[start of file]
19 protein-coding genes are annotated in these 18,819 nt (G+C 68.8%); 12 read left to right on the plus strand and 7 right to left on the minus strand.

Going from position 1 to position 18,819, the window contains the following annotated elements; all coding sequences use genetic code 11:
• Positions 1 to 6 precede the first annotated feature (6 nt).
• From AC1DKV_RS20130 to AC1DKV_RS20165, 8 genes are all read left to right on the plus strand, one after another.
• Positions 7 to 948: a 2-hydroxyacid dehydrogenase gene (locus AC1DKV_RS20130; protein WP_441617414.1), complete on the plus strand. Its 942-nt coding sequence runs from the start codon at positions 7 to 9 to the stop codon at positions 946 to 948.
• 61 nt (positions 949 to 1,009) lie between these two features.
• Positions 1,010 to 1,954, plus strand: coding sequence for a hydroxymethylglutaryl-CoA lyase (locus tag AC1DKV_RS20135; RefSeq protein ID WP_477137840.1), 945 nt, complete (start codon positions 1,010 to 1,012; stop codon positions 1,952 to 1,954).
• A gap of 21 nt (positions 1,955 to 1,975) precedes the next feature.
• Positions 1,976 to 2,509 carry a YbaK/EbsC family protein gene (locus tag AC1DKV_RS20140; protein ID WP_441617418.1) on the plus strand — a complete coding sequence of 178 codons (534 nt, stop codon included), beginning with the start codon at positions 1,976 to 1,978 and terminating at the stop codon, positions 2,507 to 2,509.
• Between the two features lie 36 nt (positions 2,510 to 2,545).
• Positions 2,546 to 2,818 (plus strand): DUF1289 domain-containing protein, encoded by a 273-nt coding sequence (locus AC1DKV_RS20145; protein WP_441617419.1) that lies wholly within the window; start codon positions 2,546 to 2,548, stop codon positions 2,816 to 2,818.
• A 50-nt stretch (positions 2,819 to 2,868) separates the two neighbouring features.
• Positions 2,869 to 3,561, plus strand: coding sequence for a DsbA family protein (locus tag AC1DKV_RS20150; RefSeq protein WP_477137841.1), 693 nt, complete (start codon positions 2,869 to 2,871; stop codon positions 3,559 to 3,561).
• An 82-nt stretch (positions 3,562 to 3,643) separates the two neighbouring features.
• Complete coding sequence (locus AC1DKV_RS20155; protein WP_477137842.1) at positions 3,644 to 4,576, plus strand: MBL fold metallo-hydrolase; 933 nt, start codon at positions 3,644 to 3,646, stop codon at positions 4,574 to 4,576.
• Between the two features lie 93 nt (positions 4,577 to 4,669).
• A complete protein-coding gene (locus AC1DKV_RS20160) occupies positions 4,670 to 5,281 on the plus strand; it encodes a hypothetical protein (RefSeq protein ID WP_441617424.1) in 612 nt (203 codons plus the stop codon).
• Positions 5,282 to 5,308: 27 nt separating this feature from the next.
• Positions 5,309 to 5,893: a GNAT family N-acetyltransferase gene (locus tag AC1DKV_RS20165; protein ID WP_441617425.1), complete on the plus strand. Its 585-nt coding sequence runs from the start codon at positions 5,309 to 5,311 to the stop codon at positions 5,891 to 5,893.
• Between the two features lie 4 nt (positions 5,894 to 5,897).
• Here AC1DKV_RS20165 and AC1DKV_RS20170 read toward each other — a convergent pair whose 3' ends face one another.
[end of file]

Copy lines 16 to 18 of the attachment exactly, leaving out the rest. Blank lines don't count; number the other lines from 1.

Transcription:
• Between the two features lie 93 nt (positions 4,577 to 4,669).
• A complete protein-coding gene (locus AC1DKV_RS20160) occupies positions 4,670 to 5,281 on the plus strand; it encodes a hypothetical protein (RefSeq protein ID WP_441617424.1) in 612 nt (203 codons plus the stop codon).
• Positions 5,282 to 5,308: 27 nt separating this feature from the next.